Hazardous Duty is the story of Savannah McLaughlin whose daughter is snatched from her elementary school and neither the police, FBI, nor private investigators can find her. But Savannah thinks that a man from her past, Major Christopher Dane, who is specially trained for difficult military extractions, could possibly help her. The only problem is, their history is such that she's betrayed him before and he currently hates her. She uses everything she has to convince him to take her case, telling herself she would do anything to find her daughter--even if that means begging and groveling to him. Major Dane isn't anxious to take her case and lets her know it. The situation becomes more dangerous and complicated with every chapter as Ms. Green lays down the clues. With her trademark twists and turns that keep even the most experienced mystery reader guessing, the story barrels toward an exciting ending that is very unexpected. I am anxiously looking forward to the next book and to finding out more about her new characters! I can't wait to see where Ms. Green takes this new series. I really recommend this book as well.

The third book is The Deep End by Traci Abramson and I just started it yesterday so I can’t really give it a review quite yet. The first five chapters are wonderful and it seems balanced with action and some romantic angst. I’m hoping to finish this one today and start on Midnight Whispers. My mother-in-law actually read Midnight Whispers first and recommended it to me, so I’m excited to get started on it.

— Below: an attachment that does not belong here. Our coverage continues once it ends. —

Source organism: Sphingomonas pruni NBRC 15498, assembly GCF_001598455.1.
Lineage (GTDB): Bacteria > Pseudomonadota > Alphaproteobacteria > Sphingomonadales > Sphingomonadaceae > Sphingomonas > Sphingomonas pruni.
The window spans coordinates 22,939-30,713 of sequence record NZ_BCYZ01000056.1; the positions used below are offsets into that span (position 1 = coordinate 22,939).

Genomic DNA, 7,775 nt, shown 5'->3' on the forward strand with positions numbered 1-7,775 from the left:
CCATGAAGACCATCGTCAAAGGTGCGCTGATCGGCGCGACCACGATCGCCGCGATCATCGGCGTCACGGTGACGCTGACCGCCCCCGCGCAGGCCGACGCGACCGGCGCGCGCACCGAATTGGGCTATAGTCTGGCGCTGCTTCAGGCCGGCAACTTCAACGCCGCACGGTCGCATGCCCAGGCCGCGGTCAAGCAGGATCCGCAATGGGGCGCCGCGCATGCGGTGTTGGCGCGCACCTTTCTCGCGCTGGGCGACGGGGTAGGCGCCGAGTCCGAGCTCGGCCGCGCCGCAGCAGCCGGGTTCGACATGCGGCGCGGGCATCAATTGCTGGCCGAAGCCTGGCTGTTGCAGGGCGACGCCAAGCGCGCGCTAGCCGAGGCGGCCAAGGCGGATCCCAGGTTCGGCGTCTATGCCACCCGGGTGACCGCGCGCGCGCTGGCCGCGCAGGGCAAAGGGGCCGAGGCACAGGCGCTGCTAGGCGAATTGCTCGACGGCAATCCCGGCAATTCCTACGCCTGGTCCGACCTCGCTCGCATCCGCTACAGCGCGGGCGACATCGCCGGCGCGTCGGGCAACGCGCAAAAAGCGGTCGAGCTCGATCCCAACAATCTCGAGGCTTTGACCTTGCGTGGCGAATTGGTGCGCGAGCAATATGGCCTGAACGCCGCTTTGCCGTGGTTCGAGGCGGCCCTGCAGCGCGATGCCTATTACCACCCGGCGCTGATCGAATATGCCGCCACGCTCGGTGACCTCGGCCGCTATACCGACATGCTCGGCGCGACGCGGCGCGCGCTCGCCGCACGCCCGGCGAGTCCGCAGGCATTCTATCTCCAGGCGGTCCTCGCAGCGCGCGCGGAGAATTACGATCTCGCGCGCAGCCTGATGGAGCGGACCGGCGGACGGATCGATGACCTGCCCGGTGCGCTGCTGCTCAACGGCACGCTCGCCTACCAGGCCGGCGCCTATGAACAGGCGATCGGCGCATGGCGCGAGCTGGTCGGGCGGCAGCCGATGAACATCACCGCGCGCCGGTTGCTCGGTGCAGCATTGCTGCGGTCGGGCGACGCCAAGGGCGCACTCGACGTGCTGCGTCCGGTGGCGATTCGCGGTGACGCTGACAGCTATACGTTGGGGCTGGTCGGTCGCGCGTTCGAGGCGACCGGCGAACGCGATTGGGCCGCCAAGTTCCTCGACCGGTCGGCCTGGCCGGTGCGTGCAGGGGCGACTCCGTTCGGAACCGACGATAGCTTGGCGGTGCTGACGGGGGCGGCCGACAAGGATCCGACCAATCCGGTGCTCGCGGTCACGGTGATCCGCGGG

It feels good to be reading again as I have felt so busy in the past little while. There are so many good books out there. If you’ve read something good lately, let me know what you thought was good. Christmas is coming and I want to have my wish list ready!


3 Comments:

At 11/29/2007 2:56 PM, Blogger Jon said...

Well, I'll recommend a book that Robison suggested: The Gunseller by Hugh Laurie. It is an absolute pleasure to read! The story is a bit confusing, considering you can't really rely on anything the protagonist (1st person) says. The best part, though, is all of the literary techniques that he makes fun of. I can't really explain it, but it's quite a joy. (Warning: some swearing and a fair amount of British terminology.)

I'm currently reading Lisey's Story by Stephen King (substantial amount of swearing and icky stuff) and I'm just in awe of how he works his craft. He makes use of phrases that a family makes up that no one else understands, and eventually, they almost become a part of your own vocabulary. I know the author reads voraciously, so that must be where he came up with all the sayings. Still... it's something else.

BTW, the coined phrase that my wife and I use is "ostenficious" which is something my aunt said once when she meant cost-effective.

 
At 11/29/2007 5:10 PM, Anonymous Anonymous said...

Well, I've read Hazardous Duty. And Loved it!
I've read The Deep End. And thought it was rather boring compared to the first two.
But I haven't read Counting Stars or Midnight Whispers. Well I bought Midnight Whispers but I haven't read it yet.
But if you recommend them then I'll read them. Thanks!

 
At 11/29/2007 6:14 PM, Blogger RobisonWells said...

Just to clarify on that book recommendation from Jon: The Gunseller is a FANTASTIC book that has greatly influenced my writing. But fair warning: the language is really bad in places, and there's a short sex scene. So, if you can tolerate that, read it. If not, then don't.